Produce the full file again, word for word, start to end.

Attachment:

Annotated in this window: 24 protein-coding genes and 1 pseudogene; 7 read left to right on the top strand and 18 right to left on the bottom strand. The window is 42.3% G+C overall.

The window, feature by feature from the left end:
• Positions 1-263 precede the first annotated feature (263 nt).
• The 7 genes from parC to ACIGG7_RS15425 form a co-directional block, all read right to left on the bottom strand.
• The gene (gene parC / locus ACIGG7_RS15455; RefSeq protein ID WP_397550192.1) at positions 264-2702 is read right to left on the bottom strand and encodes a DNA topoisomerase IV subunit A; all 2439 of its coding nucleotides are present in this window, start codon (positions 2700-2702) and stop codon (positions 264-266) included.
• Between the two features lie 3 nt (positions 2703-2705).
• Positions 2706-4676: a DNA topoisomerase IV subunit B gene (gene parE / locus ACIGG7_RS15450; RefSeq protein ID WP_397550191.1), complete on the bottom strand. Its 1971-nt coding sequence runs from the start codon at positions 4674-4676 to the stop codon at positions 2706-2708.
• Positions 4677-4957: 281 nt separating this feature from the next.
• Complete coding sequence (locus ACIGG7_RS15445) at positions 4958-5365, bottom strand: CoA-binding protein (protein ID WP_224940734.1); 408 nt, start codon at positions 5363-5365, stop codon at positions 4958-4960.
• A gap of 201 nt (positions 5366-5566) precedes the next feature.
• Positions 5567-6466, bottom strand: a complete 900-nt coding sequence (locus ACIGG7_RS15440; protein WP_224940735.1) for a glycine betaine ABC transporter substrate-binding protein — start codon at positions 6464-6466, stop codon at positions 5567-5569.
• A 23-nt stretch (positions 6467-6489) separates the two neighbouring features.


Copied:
Annotated in this window: 24 protein-coding genes and 1 pseudogene; 7 read left to right on the top strand and 18 right to left on the bottom strand. The window is 42.3% G+C overall.

The window, feature by feature from the left end:
• Positions 1-263 precede the first annotated feature (263 nt).
• The 7 genes from parC to ACIGG7_RS15425 form a co-directional block, all read right to left on the bottom strand.
• The gene (gene parC / locus ACIGG7_RS15455; RefSeq protein ID WP_397550192.1) at positions 264-2702 is read right to left on the bottom strand and encodes a DNA topoisomerase IV subunit A; all 2439 of its coding nucleotides are present in this window, start codon (positions 2700-2702) and stop codon (positions 264-266) included.
• Between the two features lie 3 nt (positions 2703-2705).
• Positions 2706-4676: a DNA topoisomerase IV subunit B gene (gene parE / locus ACIGG7_RS15450; RefSeq protein ID WP_397550191.1), complete on the bottom strand. Its 1971-nt coding sequence runs from the start codon at positions 4674-4676 to the stop codon at positions 2706-2708.
• Positions 4677-4957: 281 nt separating this feature from the next.
• Complete coding sequence (locus ACIGG7_RS15445) at positions 4958-5365, bottom strand: CoA-binding protein (protein ID WP_224940734.1); 408 nt, start codon at positions 5363-5365, stop codon at positions 4958-4960.
• A gap of 201 nt (positions 5366-5566) precedes the next feature.
• Positions 5567-6466, bottom strand: a complete 900-nt coding sequence (locus ACIGG7_RS15440; protein WP_224940735.1) for a glycine betaine ABC transporter substrate-binding protein — start codon at positions 6464-6466, stop codon at positions 5567-5569.
• A 23-nt stretch (positions 6467-6489) separates the two neighbouring features.